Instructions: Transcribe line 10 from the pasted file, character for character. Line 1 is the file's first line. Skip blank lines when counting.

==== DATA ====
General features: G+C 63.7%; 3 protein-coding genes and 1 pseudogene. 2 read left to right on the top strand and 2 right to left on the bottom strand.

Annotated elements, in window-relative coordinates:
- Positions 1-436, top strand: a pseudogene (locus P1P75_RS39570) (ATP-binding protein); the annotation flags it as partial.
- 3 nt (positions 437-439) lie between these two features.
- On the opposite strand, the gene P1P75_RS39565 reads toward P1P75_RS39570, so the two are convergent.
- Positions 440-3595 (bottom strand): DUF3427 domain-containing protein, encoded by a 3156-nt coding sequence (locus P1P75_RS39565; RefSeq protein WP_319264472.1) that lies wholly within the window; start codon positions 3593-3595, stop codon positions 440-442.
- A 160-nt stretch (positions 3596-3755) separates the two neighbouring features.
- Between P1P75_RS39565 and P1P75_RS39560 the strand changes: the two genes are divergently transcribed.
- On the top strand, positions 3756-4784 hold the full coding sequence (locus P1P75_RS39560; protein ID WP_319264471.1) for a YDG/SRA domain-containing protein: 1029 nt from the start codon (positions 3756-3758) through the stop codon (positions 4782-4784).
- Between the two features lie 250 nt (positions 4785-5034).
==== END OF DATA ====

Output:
- Between the two features lie 250 nt (positions 4785-5034).